International studio — 42.1910

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Bruno Liljefors

and realistic principles. Like the Japanese painter of
the olden school, who spent a great deal of thought
upon his subject before he even put a single line
upon the paper, so the sculptor in wood in early
Japan pondered over each stroke of his chisel. In
many of the temples in Japan there are Buddhist
images of the work of Itto-sanrai, in the production
of which the sculptor is said to have bowed in rever-
ence three times between each stroke of the chisel,
so filled was he with the spirit of the subject.

The harmonizing of these two distinct ideals
does not appear so difficult a task as that of the
painters. Some are quite satisfied even with the
present works of such as Takamura Koun, Yama-
zaki Choun, and Yonehara Unkai, declaring that
they include the best of the Western ideal with the
best of the inherited spirit of the East. There
are others who entertain fears about the future of
our glyptic art, thinking that a time may come
when the European method will overshadow the
best in Japanese. However that may be, it is the
mission of those in whose hand the future is
placed to see that their product must not lose the
vital touch of the Japanese — that their articles
be stamped with their true ethnic characteristics.
Whatever they do, their work must always have a
true and full expression of that peculiarly artistic
sentiment, imbued with a spirit distinctly Japanese,
which will differentiate Oriental art from that of
the West. Japanese art must remain Japanese in
order that it may hold its own and contribute
something towards the art of the world.

Jiro Harada.


Although not more than three years have
elapsed since Mr. Brochner wrote in the pages of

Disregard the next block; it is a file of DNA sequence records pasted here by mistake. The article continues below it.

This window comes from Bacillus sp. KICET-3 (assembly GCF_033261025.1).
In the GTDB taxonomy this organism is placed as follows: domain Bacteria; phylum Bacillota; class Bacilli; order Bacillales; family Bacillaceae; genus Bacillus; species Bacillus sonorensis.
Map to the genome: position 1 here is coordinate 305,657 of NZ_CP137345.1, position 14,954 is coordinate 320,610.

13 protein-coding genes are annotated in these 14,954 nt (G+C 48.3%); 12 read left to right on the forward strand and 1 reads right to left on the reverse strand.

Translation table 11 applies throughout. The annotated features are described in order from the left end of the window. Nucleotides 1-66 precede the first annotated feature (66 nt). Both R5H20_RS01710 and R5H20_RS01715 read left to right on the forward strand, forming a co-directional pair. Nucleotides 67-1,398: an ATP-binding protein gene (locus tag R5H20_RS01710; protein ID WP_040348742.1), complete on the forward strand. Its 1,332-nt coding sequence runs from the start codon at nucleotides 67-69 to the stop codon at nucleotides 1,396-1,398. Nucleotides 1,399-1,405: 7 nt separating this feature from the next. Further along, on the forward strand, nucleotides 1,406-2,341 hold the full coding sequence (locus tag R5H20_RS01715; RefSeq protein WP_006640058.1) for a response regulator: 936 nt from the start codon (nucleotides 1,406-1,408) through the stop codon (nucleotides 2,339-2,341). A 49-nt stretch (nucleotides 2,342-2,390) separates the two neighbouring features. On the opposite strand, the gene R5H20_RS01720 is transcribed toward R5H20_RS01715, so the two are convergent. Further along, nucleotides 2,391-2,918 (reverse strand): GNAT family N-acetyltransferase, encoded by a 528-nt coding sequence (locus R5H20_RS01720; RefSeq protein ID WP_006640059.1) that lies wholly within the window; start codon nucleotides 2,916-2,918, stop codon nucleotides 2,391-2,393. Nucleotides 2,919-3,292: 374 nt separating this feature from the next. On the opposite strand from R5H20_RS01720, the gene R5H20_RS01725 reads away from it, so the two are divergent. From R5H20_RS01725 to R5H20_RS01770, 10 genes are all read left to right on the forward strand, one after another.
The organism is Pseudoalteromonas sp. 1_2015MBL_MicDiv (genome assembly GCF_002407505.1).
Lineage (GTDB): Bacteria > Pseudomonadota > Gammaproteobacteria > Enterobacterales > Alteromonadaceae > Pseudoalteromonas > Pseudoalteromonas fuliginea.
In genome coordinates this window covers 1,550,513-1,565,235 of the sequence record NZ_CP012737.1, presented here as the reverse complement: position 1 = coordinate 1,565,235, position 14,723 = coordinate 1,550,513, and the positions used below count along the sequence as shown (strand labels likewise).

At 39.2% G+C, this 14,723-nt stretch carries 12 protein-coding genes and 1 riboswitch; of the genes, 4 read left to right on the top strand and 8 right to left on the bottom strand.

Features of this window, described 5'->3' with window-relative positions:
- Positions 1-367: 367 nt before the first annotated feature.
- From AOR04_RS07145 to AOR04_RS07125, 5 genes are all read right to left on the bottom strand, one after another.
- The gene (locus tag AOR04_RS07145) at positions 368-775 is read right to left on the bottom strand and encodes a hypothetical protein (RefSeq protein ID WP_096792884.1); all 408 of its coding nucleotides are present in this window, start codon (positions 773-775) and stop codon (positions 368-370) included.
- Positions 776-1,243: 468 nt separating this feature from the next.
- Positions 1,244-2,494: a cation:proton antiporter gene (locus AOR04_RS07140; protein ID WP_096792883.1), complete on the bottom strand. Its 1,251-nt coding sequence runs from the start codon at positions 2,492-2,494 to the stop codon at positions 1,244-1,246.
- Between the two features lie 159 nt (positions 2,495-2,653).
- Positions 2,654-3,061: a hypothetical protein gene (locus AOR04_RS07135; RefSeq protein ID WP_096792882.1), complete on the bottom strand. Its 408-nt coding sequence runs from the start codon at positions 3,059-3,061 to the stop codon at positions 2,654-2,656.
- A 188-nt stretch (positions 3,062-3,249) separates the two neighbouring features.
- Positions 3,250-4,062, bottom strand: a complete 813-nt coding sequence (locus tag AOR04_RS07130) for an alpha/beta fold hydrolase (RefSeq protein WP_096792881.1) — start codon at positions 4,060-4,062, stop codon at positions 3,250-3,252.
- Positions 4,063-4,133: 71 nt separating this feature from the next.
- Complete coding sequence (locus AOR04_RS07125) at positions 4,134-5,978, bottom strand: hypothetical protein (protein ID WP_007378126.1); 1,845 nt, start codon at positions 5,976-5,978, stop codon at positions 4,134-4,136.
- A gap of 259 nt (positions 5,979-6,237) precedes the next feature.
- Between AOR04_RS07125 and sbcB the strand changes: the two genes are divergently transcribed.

this magazine an article on Bruno Liljefors, the
Swedish " Sportsman-Painter," as he was so aptly
described, I do not feel that any apology is needed
for returning again to the subject, in view of the
signal importance of the man and his work. Espe-
cially to the British public, with its deep-rooted
traditions of the chase and of open-air life,
Liljefors ought to be a painter of the right dis-
position, stimulating and interesting, arousing
sensations and memories which supplement and
enhance the purely artistic enjoyment which, if I
am not mistaken, the British find it so difficult to
dispense with.

As a painter of animal life, Bruno Liljefors is
among the few great ones. If he should be men-
tioned together with any others, it would be
names such as Pisanello, Rubens, and his suc-
cessors Landseer and Troyon. But even among
them he takes a place of his own, and can hardly
be compared with any, so absolutely original is his
choice of subject and his treatment thereof. He
does not confine himself to the tame domestic
animals, the companions of man, easy of access
and easy to study. As far as I know, he has
never painted a horse, and only exceptionally the
dog, with which he is, nevertheless, exceedingly
well acquainted. As to cattle, I suspect that he

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